Standing the Test of Time
Metal Man's stage is the epitome of what is good about the game: variety. The stage doesn't even begin with any enemies. Conveyer-belt floors and crashing spikes familiarize the user with the game play and how our little blue hero moves. Then he moves into those little corn-on-the-cob looking things that drill up from the floor and down from the ceiling (a good place to bulk up on health as we've learned). This stage also has the enemy that dances and walks atop a huge gear (called Gear Clowns, I believe) which comes crashing down to run you over. Then there are those stupid little metal blobs that pop up like a slinky at you (further proving that the most difficult obstacles generally cannot be shot to death).
Metal Man himself is quite the character. One thing the game designers did really well was make their bosses evil. They all are scowling at you while hurling everything they have to ensure your quick demise. In some games, the bosses just seems like something that has to be thrown in there to make the level feel complete. Because the Mega Man stages are designed with the boss's theme in mind (or vice versa) the boss truly is the climax of the stage. This is different than Contra or Super Mario Bros., for examples, because the point of both of their stages is to move onto the next stage.
Since they can be played in any order, Mega Man 2 packages each stage as a separate entity unto itself whose goal is for you to destroy the evil robot at the end. The implication of this is that no boss can be given a ranking based on the order they appear in the game. In most games the first bosses are the easiest and the last bosses the hardest. This type of order can only be given to the second area of the game when you enter Dr. Wily's castle. Until then, all the robot masters are basically equals based on the design of the game. Not too many platformers had avoided linearity before the Mega Man series. The way the game creators established a cohesive order by having Mega Man gain a power from each robot that would be strong against one or two specific other bosses (or their level). Now, Nintendo Power always got the order wrong, as far as I was concerned. They told you to begin with Air Man. Why would you do that when the Metal Blade from Metal Man was the most useful weapon in the game (especially useful for peksy flying things in Air Man's stage?) Fortunately, the Metal Blade is finally recognized as being the first thing you should get by most gamers.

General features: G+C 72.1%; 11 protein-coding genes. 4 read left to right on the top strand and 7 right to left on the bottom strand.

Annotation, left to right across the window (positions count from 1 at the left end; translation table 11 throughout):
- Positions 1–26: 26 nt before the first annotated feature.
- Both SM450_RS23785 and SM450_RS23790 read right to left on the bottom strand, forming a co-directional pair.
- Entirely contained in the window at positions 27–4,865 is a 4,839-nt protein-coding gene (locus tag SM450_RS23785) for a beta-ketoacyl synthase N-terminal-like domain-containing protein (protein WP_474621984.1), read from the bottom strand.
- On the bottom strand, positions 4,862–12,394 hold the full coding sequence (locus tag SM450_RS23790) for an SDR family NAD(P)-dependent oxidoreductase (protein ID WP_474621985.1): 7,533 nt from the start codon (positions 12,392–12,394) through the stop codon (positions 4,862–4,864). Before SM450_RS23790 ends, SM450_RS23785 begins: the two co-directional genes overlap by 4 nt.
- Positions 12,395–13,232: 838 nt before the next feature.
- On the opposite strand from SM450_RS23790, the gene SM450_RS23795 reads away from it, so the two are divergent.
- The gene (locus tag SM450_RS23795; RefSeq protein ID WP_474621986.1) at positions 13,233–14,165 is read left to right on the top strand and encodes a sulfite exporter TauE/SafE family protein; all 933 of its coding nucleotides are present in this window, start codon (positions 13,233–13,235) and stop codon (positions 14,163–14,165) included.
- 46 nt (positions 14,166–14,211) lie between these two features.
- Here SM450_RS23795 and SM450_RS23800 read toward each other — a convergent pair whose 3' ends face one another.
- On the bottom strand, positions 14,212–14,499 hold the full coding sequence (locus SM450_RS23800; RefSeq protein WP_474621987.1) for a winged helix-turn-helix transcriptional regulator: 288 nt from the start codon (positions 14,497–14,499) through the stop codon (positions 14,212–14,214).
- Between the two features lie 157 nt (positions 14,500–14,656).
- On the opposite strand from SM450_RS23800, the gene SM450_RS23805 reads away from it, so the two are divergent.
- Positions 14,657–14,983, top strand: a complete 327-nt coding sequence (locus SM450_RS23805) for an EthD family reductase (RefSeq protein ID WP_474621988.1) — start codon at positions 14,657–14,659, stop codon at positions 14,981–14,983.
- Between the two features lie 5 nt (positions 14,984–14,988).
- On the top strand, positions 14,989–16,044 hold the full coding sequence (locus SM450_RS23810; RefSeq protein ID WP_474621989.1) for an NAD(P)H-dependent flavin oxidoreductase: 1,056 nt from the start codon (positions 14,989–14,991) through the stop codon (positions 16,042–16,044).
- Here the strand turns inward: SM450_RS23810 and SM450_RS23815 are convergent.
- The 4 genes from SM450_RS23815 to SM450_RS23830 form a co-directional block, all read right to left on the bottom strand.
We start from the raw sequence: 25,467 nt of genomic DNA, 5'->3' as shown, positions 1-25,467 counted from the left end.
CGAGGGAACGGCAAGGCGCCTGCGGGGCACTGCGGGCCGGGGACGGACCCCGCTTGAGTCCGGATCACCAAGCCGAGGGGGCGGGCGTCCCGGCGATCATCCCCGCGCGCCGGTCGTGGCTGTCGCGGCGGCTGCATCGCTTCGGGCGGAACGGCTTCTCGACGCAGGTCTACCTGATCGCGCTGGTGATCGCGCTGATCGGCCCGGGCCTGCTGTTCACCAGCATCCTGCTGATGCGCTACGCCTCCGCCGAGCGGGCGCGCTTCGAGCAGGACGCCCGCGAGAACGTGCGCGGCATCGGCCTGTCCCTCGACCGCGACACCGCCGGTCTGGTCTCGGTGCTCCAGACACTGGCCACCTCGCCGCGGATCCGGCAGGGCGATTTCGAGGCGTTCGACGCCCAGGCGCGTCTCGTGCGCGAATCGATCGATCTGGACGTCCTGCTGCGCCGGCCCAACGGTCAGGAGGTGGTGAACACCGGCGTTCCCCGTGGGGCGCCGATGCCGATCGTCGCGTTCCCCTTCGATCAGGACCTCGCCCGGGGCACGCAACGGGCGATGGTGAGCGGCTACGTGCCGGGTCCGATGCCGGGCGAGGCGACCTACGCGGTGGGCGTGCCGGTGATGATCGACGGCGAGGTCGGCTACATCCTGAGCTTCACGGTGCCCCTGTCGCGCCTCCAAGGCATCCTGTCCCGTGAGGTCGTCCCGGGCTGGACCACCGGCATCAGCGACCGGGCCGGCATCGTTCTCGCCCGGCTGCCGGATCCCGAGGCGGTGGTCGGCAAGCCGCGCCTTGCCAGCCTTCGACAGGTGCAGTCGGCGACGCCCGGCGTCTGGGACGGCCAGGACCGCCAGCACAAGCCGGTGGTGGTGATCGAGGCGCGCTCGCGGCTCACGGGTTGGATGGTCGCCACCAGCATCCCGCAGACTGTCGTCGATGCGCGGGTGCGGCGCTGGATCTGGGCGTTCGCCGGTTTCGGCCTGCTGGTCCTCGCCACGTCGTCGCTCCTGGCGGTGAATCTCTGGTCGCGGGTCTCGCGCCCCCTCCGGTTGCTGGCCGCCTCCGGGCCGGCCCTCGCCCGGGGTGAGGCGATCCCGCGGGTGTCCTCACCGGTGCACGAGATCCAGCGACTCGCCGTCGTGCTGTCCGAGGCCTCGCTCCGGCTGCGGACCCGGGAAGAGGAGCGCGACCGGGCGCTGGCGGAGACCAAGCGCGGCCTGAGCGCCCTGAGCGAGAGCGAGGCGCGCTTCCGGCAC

The end of each stage makes the player feel accomplished. Not only has the robot master been blown to smithereens but you gain their power. The Mario series finally took a cue from this in Super Mario Bros. 3 and gave little presents at the end of each Land to reward the player. After all, you deserved it, didn't you? Also, before Rush (not the band but the dog) there were Items 1, 2, and 3. These added versatility to Mega Man's arsenal and revealing how you can get some of those hard to reach power-ups and one-ups.
The other stages are just as good and each pose unique challenges. Bubble Man's stage forces the you to control the pressure of your jump button while under water for fear of impaling yourself on the ceiling spikes. Air Man's stage has you take leaps of faith as your balance high above the clouds. Crash Man's tower has moving platform tracks, sometimes frustrating ladders, and that creepy background that gets darker as you get higher up. Wood Man has freaky running chickens, Rabbots shooting mechanical carrots, and that crazy swinging ape. Heat Man introduces the player to those ever annoying disappearing block puzzles while warming things up. Flash Man is a slick character and his stage is there to prove it while living up to his name (get it? cuz the floor is slippery and flashes!!! Man, I'm funny.) And then, of course Quick Man's stage shoots beams across the screen which will kill you if you touch them as you're freefalling from like 10 stories above the ground. No two stages feel the same, keeping the game play fresh every time through. In fact, you can sit down and beat only the eight robots and turn off the game feeling accomplished.
The 'second' part of the game is Dr. Wily's castle. It's designed in a more traditional manner: a linear move forward with ups and downs eventually leading to the final battle. Armed with eight new weapons and three new items you get to take on a host of baddies including a robot dragon, a weird block dude, the Gutsdozer, the eight robots again, and some freaky alien. The alien ending is quite advanced as far as story lines go. You show up at the end expecting to blow the ass of Dr. Wily and instead you find yourself in the middle of space with stars all around. An alien comes in and challenges you. After tearing him up with the Bubble Lead (finally it's worth something, right?) he falls to the ground only to reveal that it was Dr Wily in a costume and 'space' was actually just a hologram created by one of his machines in some dank room. Pretty intense for a simple game about blowing away robots. If you're not paying attention you might forget that the series even has a story. But once you've learned what it's all about a level of depth is added to the game play.
As far as late 80's NES games go, Mega Man 2 ranks among the best for graphics and sound. Enemies and stages are well detailed and vibrantly colored to give an effect most games weren't able to accomplish for many years. The audio also has surprising depth considering the limited audio channels of the NES and the beats and rhythms have stood the test of time.